America, the Savior of English Soccer? Don’t Laugh
(Bloomberg Opinion) -- With each executive who rejects the opportunity to succeed Richard Scudamore as the next head of England’s Premier League, the likelihood of finding an appropriate candidate falls. Three people have now declined the offer, and no appointee will want the world to know that they were fourth, fifth or even sixth choice.
And they have an incredibly tough act to follow. In his 19 years leading the league, Scudamore oversaw a 14-fold revenue increase, to 3.2 billion pounds ($4.2 billion). That mind-boggling growth is almost entirely due the soaring value of broadcast rights he negotiated. The amount broadcasters are willing to pay is plateauing, so he could be exiting at the peak.
Some radically fresh thinking is needed to buck that trend. Heretical as it might sound, the world’s most popular domestic soccer competition should look to one place for a successor: the U.S. As the sound of pint glasses slamming down in disgust from Tyneside to Teignmouth abates, bear with me.
The Premier League lags the NBA and NFL when it comes to broadcast revenue. It can catch up in two ways: improve sales from international markets, not least the U.S., and wring more money out of online platforms.
It therefore needs to reinvigorate the way it packages and sells games. That will require a deep understanding of not only how the consumption of media is changing, but also the businesses of the key tech players, such as Facebook Inc. and Amazon.com Inc.
When the Premier League tried to attract those tech giants in last year’s rights auction, it made a pig’s ear of it. It offered two packages of fairly unattractive games concentrated in December and January, rather than scattered across the season. The value of the deal wasn’t disclosed, suggesting the league all but gave the games away.
“Suddenly the rights holders and the ones that need to monetize those rights lack the understanding of how these businesses really work,” said Victor Font, the CEO of consultancy Delta Partners and a candidate to be FC Barcelona’s next president.
For the tech firms, the rights are a way to keep consumers on their platforms in order to sell them other products. An Amazon Prime subscriber might spend thousands of dollars a year on the website. Facebook wants to boost the $20.21 average revenue per user it currently gets from serving them ads.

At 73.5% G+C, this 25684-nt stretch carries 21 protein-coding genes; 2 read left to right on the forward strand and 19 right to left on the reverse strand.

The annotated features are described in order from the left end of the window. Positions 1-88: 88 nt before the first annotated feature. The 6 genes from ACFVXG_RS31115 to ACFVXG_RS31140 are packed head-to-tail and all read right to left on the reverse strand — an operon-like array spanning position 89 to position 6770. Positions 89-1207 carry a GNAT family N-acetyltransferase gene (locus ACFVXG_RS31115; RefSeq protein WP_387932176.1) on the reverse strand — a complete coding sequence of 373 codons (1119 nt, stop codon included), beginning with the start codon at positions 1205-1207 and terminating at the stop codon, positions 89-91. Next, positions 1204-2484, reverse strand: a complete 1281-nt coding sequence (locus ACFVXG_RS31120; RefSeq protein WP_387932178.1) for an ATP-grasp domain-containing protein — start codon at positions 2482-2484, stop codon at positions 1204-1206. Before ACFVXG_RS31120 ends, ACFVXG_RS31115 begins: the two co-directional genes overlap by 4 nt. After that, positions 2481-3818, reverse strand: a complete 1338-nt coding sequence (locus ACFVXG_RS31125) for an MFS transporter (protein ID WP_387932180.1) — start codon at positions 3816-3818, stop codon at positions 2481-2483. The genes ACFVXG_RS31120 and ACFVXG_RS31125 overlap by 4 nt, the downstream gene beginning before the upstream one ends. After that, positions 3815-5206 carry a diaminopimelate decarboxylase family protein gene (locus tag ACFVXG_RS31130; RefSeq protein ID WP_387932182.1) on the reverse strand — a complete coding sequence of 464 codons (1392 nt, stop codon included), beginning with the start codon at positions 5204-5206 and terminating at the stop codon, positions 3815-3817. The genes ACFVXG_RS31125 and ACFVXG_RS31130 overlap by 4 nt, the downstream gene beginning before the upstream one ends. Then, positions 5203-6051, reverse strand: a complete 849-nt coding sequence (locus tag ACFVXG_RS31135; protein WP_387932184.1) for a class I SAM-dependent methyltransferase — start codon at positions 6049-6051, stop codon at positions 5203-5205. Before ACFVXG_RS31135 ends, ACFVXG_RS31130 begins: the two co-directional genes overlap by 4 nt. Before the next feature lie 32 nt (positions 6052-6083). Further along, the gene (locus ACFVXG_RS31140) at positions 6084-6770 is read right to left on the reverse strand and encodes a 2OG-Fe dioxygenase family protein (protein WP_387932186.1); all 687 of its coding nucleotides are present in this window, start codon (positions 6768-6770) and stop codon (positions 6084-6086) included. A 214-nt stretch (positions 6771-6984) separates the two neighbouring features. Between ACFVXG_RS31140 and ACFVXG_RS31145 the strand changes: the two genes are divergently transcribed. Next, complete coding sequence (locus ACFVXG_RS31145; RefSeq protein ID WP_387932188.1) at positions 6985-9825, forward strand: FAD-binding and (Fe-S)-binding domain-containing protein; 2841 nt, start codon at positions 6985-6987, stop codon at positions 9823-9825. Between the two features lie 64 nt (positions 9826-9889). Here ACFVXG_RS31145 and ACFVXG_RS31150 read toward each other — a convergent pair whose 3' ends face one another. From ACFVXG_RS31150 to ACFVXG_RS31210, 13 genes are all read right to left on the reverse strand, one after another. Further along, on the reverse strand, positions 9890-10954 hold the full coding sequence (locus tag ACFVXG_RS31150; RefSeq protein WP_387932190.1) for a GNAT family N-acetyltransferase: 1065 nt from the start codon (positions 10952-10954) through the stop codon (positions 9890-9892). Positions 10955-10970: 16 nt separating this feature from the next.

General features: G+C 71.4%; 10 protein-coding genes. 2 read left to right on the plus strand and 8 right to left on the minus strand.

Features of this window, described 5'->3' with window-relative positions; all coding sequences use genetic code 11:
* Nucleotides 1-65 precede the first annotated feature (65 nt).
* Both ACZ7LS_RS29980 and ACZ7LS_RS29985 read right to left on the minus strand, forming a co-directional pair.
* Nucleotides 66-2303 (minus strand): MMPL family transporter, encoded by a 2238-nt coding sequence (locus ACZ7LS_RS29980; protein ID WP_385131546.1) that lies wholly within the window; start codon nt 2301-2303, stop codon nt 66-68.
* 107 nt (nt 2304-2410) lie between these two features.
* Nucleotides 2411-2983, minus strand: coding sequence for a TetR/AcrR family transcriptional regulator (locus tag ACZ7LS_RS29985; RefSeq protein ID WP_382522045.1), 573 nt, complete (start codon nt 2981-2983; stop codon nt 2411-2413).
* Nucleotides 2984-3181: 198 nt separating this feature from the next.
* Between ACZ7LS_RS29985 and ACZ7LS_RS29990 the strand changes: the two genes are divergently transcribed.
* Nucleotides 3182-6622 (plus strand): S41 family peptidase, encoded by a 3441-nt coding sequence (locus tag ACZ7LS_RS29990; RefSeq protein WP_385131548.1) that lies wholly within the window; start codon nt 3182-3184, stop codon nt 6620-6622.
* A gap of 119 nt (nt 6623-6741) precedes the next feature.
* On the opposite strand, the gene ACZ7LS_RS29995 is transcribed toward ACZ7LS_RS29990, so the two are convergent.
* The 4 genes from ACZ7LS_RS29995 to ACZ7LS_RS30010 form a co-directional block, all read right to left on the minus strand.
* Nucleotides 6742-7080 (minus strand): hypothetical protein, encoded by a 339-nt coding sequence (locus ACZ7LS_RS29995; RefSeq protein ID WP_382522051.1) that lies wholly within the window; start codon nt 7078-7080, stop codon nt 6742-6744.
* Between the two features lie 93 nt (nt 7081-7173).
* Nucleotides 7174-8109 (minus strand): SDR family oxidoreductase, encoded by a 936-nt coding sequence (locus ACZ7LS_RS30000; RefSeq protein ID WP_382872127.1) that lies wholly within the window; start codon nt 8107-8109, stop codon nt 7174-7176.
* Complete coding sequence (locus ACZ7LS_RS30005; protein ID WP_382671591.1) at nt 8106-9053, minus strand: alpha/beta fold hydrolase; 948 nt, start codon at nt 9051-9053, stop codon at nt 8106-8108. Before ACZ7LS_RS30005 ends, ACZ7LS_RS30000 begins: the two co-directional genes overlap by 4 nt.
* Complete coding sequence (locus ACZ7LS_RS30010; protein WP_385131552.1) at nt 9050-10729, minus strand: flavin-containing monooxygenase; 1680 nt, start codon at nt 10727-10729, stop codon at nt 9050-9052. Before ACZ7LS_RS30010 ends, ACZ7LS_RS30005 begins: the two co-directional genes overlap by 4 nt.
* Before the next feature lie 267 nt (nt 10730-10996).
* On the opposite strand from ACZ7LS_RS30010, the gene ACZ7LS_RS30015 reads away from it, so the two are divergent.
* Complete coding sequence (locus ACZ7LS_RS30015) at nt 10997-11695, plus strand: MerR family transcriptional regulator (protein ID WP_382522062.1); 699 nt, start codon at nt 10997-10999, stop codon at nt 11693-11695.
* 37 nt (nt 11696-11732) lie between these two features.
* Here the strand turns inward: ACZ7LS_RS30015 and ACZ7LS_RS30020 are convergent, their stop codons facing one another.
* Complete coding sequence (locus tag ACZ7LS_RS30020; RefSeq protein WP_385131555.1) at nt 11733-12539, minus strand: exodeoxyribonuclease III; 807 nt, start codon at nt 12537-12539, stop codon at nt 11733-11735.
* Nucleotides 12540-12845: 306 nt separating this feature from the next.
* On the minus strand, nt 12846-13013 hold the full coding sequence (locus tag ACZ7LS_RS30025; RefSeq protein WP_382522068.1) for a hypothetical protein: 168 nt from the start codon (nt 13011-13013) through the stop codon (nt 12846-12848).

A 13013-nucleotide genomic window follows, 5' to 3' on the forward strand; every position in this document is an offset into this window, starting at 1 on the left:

Impressive as their resumes are, the mooted appointees demonstrated a distinct lack of imagination from the Premier League. They were all broadcast or telecoms executives: Susanna Dinnage is the head of Discovery Inc.’s Animal Planet, Tim Davie runs BBC Studios, and Gavin Patterson is the outgoing CEO of BT Group Plc.
American sports leagues have, meanwhile, been faster to understand how to use new tech to earn more money from their audiences. That’s one reason why the value of the NFL and NBA sports rights deals are greater than the Premier League’s, even though their audiences are smaller. For example, they sell game subscriptions directly to fans on mobile devices. In the U.K., soccer matches are split between apps from Comcast Inc.’s Sky and BT — the Premier League doesn’t have a direct relationship with its fans.
Here are some suggestions to get the ball rolling:
- Scott O’Neil, CEO of Harris Blitzer Sports & Entertainment
The firm he runs owns the NBA’s Philadelphia 76ers, the NHL’s New Jersey Devils and Crystal Palace of the Premier League, as well as an eSports team. The latter suggests a willingness to bet on new ideas.
- Heidi Ueberroth, former NBA International president
Once considered a potential NBA commissioner, she spearheaded an effort which resulted in the league being televised in 215 countries in 43 languages. Her role as a board member of EA Sports gives her some insight into Silicon Valley thinking.
- Mark Waller, NFL head of international
As the former head of NFL marketing, Waller helped make it the most lucrative sports league in the world. His tenure taking the NFL global, including bringing regular games to the U.K., is set to end this season. What’s more, he’s a Brit. Unfortunately, he’s also older than the outgoing Scudamore.
Do I think the Premier League will consider these candidates? Not really. But given that Scudamore is going to stick around anyway and can therefore help handle the famously challenging club chairmen, the league absolutely should think unconventionally if it’s going to secure another 20 years of growth.
The NFL gets bigger audience per game (that's almost exclusively in the U.S.), at about 16 million viewers versus 12 million in the Premier League. But the Premier League plays more games per season— 380 versus 256 in the NFL— so it gets a bigger total audience.
This column does not necessarily reflect the opinion of the editorial board or Bloomberg LP and its owners.
Alex Webb is a Bloomberg Opinion columnist covering Europe's technology, media and communications industries. He previously covered Apple and other technology companies for Bloomberg News in San Francisco.
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